We granted enforcement of the Board's order against Bagels, N. L. R. B. v. Hot Bagels and Donuts of Staten Island (No. 77-4112) (2d Cir. Oct. 13, 1977). The order ran also against Bagels' "officers, agents, successors and assigns." It was issued pursuant to the Board's statutory authority under section 10(c) of the National Labor Relations Act, 29 U.S.C. § 160(c), which empowers the Board to order "such affirmative action . . . as will effectuate the policies of (the) Act."
The Board's present policy of enforcing remedial orders against successors to a business found to have violated the labor laws was announced in Perma Vinyl Corp., 164 N.L.R.B. 968 (1967), enforced sub nom. United States Pipe & Foundry Co. v. N. L. R. B., 398 F.2d 544 (5th Cir. 1968). In Golden State Bottling Co. v. N. L. R. B., 414 U.S. 168, 94 S. Ct. 414, 38 L. Ed. 2d 388 (1973), the Supreme Court endorsed the Board's asserted power to issue reinstatement orders against bona fide purchasers of a business against which an NLRB reinstatement order was outstanding at the time of the purchase, and whose existence was known to the purchaser. We believe the holding and reasoning of Golden State Bottling compel enforcement in this case.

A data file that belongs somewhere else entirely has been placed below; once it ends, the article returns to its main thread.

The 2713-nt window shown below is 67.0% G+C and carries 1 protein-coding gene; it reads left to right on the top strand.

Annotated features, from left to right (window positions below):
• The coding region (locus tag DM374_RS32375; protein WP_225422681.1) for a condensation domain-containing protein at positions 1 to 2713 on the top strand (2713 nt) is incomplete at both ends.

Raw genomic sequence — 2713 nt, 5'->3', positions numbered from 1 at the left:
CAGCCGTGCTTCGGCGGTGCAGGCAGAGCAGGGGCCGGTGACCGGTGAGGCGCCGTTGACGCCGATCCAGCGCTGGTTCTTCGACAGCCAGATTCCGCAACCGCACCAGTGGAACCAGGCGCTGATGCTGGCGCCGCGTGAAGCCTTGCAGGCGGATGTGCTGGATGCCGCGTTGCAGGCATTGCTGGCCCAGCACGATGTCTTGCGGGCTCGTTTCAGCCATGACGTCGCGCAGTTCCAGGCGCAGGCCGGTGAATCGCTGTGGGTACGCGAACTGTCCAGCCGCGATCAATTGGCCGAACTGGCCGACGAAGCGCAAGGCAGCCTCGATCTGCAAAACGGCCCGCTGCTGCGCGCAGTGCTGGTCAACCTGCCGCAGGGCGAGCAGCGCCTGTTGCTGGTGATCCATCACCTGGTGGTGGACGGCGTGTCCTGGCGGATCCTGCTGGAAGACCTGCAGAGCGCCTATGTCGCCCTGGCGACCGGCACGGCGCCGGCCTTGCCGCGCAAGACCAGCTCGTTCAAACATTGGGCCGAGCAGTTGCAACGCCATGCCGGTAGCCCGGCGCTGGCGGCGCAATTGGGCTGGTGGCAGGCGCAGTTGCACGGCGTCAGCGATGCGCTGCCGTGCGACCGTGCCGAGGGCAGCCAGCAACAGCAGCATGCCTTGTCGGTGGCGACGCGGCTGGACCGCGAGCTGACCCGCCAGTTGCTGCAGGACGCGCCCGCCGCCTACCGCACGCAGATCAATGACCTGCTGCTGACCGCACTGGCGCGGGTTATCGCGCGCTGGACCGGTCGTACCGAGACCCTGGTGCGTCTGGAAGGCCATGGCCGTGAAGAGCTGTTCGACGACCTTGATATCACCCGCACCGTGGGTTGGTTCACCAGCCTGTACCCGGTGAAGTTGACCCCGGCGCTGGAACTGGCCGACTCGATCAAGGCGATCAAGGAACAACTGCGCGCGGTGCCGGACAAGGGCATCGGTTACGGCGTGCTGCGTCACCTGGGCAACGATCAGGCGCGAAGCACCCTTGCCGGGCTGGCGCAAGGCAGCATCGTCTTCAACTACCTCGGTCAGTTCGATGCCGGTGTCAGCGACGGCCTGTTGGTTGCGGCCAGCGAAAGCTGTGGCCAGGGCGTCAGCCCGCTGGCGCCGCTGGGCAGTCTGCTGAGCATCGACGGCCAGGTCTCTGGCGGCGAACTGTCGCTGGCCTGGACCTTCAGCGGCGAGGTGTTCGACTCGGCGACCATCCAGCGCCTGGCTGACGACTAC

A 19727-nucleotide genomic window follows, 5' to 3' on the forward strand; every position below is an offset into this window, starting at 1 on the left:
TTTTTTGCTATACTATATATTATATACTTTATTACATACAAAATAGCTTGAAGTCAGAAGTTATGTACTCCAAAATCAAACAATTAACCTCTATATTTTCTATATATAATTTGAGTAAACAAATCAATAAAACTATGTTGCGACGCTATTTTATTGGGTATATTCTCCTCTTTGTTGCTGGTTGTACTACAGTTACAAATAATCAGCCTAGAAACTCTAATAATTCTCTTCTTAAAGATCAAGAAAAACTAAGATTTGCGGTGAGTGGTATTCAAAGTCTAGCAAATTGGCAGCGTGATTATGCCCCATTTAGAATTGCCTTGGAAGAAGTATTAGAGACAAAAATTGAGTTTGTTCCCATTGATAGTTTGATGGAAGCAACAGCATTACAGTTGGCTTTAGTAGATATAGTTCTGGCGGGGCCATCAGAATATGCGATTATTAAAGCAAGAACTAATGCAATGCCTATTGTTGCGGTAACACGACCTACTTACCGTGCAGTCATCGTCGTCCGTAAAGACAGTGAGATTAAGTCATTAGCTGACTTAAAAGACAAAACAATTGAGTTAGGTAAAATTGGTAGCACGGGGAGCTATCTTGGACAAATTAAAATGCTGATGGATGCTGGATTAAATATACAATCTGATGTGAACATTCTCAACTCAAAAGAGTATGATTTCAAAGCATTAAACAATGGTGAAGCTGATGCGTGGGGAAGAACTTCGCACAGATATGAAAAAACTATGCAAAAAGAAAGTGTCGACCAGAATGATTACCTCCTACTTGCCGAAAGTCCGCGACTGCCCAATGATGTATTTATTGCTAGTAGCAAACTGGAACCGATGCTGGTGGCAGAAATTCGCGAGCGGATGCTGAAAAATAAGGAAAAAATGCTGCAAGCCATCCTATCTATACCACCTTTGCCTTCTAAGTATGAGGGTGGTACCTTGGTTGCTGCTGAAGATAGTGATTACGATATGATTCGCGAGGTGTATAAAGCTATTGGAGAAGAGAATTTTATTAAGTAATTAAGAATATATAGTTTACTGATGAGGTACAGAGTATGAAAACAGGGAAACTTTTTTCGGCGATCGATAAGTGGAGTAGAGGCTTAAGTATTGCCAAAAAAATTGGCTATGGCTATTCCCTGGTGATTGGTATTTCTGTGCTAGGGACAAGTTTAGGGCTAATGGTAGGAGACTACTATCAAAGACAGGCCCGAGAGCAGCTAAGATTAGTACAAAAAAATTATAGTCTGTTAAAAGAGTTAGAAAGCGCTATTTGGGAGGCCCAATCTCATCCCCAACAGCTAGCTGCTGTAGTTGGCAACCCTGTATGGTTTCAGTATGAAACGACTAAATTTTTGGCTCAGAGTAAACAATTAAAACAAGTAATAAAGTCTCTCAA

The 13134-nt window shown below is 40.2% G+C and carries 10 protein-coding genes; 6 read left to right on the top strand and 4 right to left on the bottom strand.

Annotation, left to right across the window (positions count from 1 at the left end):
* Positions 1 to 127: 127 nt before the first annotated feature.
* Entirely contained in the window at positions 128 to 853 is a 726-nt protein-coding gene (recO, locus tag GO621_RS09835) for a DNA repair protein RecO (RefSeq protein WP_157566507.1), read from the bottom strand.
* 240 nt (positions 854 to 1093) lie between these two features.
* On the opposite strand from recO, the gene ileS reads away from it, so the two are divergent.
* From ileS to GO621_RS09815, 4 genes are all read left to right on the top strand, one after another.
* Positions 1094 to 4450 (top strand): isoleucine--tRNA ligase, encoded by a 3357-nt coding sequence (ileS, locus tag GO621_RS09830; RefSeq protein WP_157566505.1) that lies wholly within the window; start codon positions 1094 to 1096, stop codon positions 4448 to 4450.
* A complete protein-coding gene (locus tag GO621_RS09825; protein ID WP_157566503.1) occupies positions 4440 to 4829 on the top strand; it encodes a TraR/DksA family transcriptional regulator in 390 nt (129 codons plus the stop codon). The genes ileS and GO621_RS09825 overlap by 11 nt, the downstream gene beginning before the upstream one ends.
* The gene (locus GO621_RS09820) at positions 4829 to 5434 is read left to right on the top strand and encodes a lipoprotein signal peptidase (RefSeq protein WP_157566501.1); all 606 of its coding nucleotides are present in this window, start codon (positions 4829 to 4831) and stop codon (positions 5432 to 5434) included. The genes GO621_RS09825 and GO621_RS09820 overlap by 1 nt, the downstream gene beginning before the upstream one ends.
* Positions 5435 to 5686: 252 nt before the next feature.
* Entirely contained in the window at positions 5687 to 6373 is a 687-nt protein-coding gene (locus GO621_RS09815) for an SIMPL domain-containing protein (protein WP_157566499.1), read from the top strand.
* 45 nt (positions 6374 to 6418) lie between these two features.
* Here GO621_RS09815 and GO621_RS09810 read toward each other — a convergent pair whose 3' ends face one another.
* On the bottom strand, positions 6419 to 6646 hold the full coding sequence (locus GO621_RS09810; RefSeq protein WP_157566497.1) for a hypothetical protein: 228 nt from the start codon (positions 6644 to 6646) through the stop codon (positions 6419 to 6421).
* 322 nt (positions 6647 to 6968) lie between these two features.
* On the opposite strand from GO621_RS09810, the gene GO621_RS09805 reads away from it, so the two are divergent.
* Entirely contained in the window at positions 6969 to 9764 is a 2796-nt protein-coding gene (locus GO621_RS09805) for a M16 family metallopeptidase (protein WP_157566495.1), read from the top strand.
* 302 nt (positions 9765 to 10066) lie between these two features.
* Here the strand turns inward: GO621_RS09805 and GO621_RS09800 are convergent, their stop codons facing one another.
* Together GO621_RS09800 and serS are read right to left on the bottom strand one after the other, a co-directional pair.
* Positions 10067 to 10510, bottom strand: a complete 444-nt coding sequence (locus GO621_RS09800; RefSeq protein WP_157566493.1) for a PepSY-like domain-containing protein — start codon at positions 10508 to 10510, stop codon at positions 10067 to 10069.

A threshold issue in Golden State Bottling was whether or not the successor corporation had knowledge of the outstanding order, or had notice of the NLRB hearings. In the case at bar there is no question regarding notice, since Kalkstein was principal of both predecessor and successor corporations.
The Golden State Bottling court took a broad view of the Board's discretion in issuing orders against successors, approving "an emphasis upon protection of the victimized employee." 414 U.S. at 181, 94 S. Ct. at 424. Public policy is served by enforcement against successors because "employees who have been retained (by the successor) will understandably view their job situations as essentially unaltered." d. at 184, 94 S. Ct. at 425. Thus, Amboy employees, many of whom were witness to Bagels' apparent ability to chill union activity, might well be discouraged from union activity at Amboy unless the Board is empowered to vindicate its prior decision. Golden State Bottling makes it clear that the Board is within its powers when it acts to prevent a successor corporation from benefiting from unfair labor practices of a predecessor which cause a "continuing deterrent effect on union activities." Id.